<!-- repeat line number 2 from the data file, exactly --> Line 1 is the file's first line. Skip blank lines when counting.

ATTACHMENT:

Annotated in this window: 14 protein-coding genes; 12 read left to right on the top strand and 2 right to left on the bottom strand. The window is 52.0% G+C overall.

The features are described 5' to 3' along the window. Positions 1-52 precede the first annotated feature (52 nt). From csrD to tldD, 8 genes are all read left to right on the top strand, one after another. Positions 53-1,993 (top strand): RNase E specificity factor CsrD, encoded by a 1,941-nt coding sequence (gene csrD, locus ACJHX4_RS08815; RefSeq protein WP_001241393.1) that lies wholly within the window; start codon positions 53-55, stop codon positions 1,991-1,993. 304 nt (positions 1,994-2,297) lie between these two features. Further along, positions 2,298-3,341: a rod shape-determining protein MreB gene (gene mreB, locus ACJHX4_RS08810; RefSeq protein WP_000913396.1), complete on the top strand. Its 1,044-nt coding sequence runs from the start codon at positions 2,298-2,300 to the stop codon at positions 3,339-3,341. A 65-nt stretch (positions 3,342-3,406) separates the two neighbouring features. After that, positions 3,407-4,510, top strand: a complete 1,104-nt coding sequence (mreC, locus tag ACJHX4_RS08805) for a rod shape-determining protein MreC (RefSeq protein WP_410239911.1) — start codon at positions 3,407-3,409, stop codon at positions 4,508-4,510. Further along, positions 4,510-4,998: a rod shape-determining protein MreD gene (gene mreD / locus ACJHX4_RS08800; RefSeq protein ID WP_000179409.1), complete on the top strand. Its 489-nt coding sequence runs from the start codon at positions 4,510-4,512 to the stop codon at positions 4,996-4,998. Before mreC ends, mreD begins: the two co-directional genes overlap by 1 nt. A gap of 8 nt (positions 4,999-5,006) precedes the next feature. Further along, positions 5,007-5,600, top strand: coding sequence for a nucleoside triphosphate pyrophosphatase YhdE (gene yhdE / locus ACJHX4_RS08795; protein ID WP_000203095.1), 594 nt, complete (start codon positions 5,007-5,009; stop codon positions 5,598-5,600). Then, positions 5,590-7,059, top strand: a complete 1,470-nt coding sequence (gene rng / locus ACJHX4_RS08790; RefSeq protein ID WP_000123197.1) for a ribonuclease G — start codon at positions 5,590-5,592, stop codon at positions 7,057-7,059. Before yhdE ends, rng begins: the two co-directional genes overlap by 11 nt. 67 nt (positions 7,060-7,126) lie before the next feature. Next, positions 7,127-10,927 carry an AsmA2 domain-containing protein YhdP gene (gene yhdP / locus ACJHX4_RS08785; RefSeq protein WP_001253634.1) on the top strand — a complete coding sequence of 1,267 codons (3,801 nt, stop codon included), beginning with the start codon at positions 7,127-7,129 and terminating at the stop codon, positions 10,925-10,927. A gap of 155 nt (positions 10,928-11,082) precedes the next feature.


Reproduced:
The features are described 5' to 3' along the window. Positions 1-52 precede the first annotated feature (52 nt). From csrD to tldD, 8 genes are all read left to right on the top strand, one after another. Positions 53-1,993 (top strand): RNase E specificity factor CsrD, encoded by a 1,941-nt coding sequence (gene csrD, locus ACJHX4_RS08815; RefSeq protein WP_001241393.1) that lies wholly within the window; start codon positions 53-55, stop codon positions 1,991-1,993. 304 nt (positions 1,994-2,297) lie between these two features. Further along, positions 2,298-3,341: a rod shape-determining protein MreB gene (gene mreB, locus ACJHX4_RS08810; RefSeq protein WP_000913396.1), complete on the top strand. Its 1,044-nt coding sequence runs from the start codon at positions 2,298-2,300 to the stop codon at positions 3,339-3,341. A 65-nt stretch (positions 3,342-3,406) separates the two neighbouring features. After that, positions 3,407-4,510, top strand: a complete 1,104-nt coding sequence (mreC, locus tag ACJHX4_RS08805) for a rod shape-determining protein MreC (RefSeq protein WP_410239911.1) — start codon at positions 3,407-3,409, stop codon at positions 4,508-4,510. Further along, positions 4,510-4,998: a rod shape-determining protein MreD gene (gene mreD / locus ACJHX4_RS08800; RefSeq protein ID WP_000179409.1), complete on the top strand. Its 489-nt coding sequence runs from the start codon at positions 4,510-4,512 to the stop codon at positions 4,996-4,998. Before mreC ends, mreD begins: the two co-directional genes overlap by 1 nt. A gap of 8 nt (positions 4,999-5,006) precedes the next feature. Further along, positions 5,007-5,600, top strand: coding sequence for a nucleoside triphosphate pyrophosphatase YhdE (gene yhdE / locus ACJHX4_RS08795; protein ID WP_000203095.1), 594 nt, complete (start codon positions 5,007-5,009; stop codon positions 5,598-5,600). Then, positions 5,590-7,059, top strand: a complete 1,470-nt coding sequence (gene rng / locus ACJHX4_RS08790; RefSeq protein ID WP_000123197.1) for a ribonuclease G — start codon at positions 5,590-5,592, stop codon at positions 7,057-7,059. Before yhdE ends, rng begins: the two co-directional genes overlap by 11 nt. 67 nt (positions 7,060-7,126) lie before the next feature. Next, positions 7,127-10,927 carry an AsmA2 domain-containing protein YhdP gene (gene yhdP / locus ACJHX4_RS08785; RefSeq protein WP_001253634.1) on the top strand — a complete coding sequence of 1,267 codons (3,801 nt, stop codon included), beginning with the start codon at positions 7,127-7,129 and terminating at the stop codon, positions 10,925-10,927. A gap of 155 nt (positions 10,928-11,082) precedes the next feature.